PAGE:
What Democrats Should Demand

What Democrats Should Demand

If Republicans are playing hardball, Democrats should too.


(AP Photo/Elaine Thompson)

Republicans entered the fight over funding the government and raising the debt ceiling with a list of demands. Among the “modest” concessions they sought: approving the Keystone XL pipeline, eroding contraception coverage under Obamacare and privatizing Medicaid. Democrats, for their part, have mostly just tried to pass “clean” bills, and in the case of a continuing resolution to keep the government funded, have even accepted sequestration-level spending.

Shutting down the government—or, worse, failing to raise the debt limit and forcing the United States to default on its obligations—is the height of irresponsibility. Democrats should play offense with their own demands. Contrary to popular belief, more Democrats are in safe seats—seats they won with more than 67 percent of the vote—than Republicans, which should spur them to bold action. Even better, there are plenty of policies they can put forward to boost the economy—not just prevent lawmakers from damaging it. To help get them started:

1. A public option for health insurance. If Republicans want to make the fight about healthcare, Democrats can counter by offering Medicare for all. The Affordable Care Act ended up creating an uneven patchwork of Medicaid coverage and private, state-based options. Medicare for all ensures that everyone has access to healthcare—including those left out by red states that refuse to expand Medicaid. And it would also help control spending. Medicare’s administrative costs represent just 2 percent of its spending, compared with 14 percent in the private insurance industry. Its spending growth increased at a rate about one percentage point lower than private insurance from 1970 to 2002.

2. Universal preschool. President Obama has already put forward a plan to expand preschool to all 3- and 4-year-olds. Democrats could stake out new ground by demanding free quality childcare for all kids. The benefits of access to early-childhood education are already wel-known. One study found that Chicago’s program will generate $11 for every dollar spent in economic benefits over a child’s lifetime. Another, in California, found that for every dollar spent, society stands to see a $9 return in increased earnings, and reduced crime, need for public benefits and grade repetition. Well-educated Americans help increase the labor supply, which boosts GDP. And universal preschool and childcare are a huge benefit for working parents, particularly women.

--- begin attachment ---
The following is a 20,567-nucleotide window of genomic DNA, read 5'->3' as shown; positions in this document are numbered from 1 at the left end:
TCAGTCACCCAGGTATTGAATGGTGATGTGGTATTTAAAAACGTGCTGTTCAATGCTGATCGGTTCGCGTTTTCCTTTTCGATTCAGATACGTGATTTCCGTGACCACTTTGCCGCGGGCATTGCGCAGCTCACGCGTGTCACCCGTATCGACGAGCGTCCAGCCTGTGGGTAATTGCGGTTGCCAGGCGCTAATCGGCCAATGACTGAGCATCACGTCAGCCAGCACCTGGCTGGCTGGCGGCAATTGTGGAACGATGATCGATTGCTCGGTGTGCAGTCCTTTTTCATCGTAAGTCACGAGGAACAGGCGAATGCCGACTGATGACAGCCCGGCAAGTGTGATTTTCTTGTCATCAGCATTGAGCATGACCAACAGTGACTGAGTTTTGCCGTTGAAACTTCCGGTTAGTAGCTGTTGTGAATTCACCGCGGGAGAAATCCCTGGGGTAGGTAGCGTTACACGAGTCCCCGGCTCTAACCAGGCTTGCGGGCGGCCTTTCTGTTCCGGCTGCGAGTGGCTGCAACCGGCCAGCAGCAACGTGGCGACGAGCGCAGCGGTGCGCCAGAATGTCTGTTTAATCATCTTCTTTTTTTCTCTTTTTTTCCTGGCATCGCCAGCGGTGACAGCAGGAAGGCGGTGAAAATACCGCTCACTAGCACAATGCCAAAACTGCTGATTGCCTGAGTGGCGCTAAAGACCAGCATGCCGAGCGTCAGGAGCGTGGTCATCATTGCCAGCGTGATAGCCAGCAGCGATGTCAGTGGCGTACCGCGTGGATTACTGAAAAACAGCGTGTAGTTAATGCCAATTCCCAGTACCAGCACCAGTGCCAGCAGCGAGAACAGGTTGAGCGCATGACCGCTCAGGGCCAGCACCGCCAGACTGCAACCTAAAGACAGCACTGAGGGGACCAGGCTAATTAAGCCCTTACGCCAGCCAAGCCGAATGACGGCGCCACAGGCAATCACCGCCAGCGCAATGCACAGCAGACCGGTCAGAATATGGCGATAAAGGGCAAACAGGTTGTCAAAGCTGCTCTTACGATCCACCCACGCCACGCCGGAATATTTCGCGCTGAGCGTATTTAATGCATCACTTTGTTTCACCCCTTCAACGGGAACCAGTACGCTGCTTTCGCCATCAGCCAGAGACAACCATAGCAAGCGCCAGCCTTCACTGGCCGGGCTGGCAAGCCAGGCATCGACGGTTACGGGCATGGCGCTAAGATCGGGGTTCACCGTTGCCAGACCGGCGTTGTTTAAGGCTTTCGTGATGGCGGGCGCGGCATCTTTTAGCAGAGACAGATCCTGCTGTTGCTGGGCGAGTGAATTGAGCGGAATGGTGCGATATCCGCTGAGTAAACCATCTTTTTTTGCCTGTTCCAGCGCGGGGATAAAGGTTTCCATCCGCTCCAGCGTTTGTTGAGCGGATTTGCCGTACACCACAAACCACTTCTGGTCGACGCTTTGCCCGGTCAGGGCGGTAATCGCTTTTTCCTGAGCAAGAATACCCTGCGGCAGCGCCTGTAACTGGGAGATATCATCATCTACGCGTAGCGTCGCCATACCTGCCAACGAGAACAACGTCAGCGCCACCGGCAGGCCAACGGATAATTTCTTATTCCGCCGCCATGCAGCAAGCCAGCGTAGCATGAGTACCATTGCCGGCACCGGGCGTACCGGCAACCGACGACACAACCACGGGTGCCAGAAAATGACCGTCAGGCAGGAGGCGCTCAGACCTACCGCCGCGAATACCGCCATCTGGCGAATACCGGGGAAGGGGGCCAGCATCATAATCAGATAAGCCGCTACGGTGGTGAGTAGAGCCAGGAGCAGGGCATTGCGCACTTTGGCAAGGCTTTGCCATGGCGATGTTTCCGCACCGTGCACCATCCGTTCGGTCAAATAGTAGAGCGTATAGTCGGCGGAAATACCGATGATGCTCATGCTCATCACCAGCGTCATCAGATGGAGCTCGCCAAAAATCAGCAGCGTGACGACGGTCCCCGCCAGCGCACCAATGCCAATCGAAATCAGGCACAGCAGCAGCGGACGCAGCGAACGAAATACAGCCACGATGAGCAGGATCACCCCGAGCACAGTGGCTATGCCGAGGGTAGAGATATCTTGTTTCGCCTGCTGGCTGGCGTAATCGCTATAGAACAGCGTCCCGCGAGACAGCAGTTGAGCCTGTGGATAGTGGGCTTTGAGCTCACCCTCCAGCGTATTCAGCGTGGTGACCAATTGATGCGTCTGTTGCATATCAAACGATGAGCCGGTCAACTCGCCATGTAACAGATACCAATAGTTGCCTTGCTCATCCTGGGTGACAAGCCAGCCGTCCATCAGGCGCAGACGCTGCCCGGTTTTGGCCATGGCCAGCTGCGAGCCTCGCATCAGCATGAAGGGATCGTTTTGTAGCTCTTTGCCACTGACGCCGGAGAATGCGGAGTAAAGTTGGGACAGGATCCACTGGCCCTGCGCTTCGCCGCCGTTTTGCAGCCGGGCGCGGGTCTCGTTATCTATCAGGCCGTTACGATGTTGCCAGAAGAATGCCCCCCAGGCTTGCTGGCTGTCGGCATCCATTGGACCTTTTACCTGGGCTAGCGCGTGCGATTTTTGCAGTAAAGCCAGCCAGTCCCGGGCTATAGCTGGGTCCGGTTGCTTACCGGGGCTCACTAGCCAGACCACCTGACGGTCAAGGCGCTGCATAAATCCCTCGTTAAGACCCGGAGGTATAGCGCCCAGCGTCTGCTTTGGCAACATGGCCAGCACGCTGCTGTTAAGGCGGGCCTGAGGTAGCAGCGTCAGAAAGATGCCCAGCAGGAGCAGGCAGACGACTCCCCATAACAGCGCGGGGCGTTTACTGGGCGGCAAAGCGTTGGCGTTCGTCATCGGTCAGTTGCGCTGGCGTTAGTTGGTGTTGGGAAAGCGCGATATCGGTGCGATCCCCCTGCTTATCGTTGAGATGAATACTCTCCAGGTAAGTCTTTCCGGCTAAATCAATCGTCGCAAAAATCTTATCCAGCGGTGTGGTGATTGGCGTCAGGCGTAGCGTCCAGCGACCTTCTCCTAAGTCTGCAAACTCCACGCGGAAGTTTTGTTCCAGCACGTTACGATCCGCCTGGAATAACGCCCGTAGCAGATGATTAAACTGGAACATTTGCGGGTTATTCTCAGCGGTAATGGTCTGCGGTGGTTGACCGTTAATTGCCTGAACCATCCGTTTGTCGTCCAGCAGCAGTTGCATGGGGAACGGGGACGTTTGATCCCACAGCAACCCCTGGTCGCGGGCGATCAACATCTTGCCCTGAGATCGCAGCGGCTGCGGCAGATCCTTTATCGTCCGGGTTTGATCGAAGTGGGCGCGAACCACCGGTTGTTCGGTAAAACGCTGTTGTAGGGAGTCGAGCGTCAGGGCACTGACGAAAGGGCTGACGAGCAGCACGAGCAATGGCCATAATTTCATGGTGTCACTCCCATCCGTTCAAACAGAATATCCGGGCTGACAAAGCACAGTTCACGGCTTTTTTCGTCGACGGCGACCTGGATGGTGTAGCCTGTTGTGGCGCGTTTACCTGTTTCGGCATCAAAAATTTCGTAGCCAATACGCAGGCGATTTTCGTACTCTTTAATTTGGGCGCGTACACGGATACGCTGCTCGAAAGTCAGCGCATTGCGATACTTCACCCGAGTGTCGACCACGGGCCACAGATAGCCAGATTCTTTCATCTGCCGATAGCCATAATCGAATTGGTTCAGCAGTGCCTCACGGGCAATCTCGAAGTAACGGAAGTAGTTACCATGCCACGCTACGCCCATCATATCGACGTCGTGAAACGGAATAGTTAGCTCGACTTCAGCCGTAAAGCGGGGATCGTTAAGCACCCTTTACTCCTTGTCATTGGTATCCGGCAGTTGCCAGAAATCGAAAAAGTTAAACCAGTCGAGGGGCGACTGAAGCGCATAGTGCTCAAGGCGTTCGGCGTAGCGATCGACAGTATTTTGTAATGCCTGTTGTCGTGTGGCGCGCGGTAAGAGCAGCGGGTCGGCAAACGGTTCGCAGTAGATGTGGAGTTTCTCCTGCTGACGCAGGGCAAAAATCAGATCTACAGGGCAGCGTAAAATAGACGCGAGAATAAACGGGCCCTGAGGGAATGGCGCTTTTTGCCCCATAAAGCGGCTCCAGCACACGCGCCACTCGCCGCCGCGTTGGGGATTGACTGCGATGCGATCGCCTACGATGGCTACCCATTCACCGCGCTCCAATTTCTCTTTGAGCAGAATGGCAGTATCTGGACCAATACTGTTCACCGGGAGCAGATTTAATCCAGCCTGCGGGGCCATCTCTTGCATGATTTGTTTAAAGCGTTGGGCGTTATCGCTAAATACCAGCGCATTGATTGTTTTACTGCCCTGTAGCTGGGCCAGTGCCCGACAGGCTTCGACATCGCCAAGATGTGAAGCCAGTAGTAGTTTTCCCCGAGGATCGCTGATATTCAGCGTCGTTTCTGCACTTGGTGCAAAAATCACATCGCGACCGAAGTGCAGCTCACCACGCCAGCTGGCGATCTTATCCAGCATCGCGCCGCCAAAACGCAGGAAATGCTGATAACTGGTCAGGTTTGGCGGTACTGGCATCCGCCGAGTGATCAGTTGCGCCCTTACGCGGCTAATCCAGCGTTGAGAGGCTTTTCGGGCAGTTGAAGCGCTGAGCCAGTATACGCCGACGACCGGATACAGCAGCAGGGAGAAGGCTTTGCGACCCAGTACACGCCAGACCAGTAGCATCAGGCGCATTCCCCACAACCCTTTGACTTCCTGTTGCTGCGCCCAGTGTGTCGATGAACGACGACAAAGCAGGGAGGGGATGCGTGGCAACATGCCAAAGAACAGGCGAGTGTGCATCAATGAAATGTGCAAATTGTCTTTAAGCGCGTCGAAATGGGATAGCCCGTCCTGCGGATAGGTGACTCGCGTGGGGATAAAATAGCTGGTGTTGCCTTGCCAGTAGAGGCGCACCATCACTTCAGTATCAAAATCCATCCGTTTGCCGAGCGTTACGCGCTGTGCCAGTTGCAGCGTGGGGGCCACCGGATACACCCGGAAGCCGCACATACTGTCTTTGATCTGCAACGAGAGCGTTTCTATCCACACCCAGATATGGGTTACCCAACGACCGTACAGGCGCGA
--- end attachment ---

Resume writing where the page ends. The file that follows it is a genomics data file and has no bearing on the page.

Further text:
3. Raise the minimum wage and index it to inflation. Democrats have been calling for a raise in the federal minimum wage, which has been stuck at $7.25 an hour for four years. The purchasing power of the minimum wage peaked in the 1960s; if the minimum wage had kept up with inflation, it would now be over $10 an hour. Fast food strikers have gone further, demanding a raise to $15 an hour, so Democrats can start at least that high and make sure it keeps rising as costs rise. A raise would give the economy, not just workers, a much-needed boost. Research by the Chicago Fed found that raising the wage to $9 would increase household spending by $48 billion. Job losses would be unlikely, it said, but even if the possibility is taken into consideration, spending would still go up by $28 billion. Raising the wage to $10.10 an hour would lift nearly 6 million people out of poverty. Not to mention that it would help close the gender wage gap and the racial wealth gap.

4. Free public college. It may sound farfetched, but the cost isn’t as high as you think. Roosevelt Institute fellow Mike Konczal found that the government already spends $22.8 billion on tax breaks and incentives for higher education, and about $104 billion on student loans. But the cost of providing free public higher education has been estimated at about $127 billion, lining up with what the government already spends to subsidize college. Plus there is evidence that a “public option” for higher education could help control tuition costs. It would also likely expand access for many, creating a highly skilled workforce and boosting economic growth.

5. Guaranteed paid family leave, sick days and vacation. The United States is the only advanced country that doesn’t have a policy guaranteeing paid vacation time. We’re the only country in the top fifteen most competitive that doesn’t have a paid sick days policy. We’re one of three countries out of 178 that doesn’t offer paid maternity leave, let alone paid paternity leave. Meanwhile, we rank fourteenth in hours worked. Democrats have been pushing for paid family leave and paid sick days, but they can wrap in paid vacation time to push for more guaranteed time off work. Paid family leave would help bring more women into the workforce, relieve the cost burden on families and close the gender wage gap. Paid sick days at the state level have been shown to spur job growth and enjoy strong business support. And taking time off makes workers more productive.

At the very least, Democrats should be resisting the Republican push to keep sequestration spending levels in a “clean” funding bill. But they can do more—and teach Republicans a thing or two about policies that would actually do a lot for the economy.

Greg Kaufmann blogs about Vermont Senator Bernie Sanders's legislative battles to provide healthcare to everyone.

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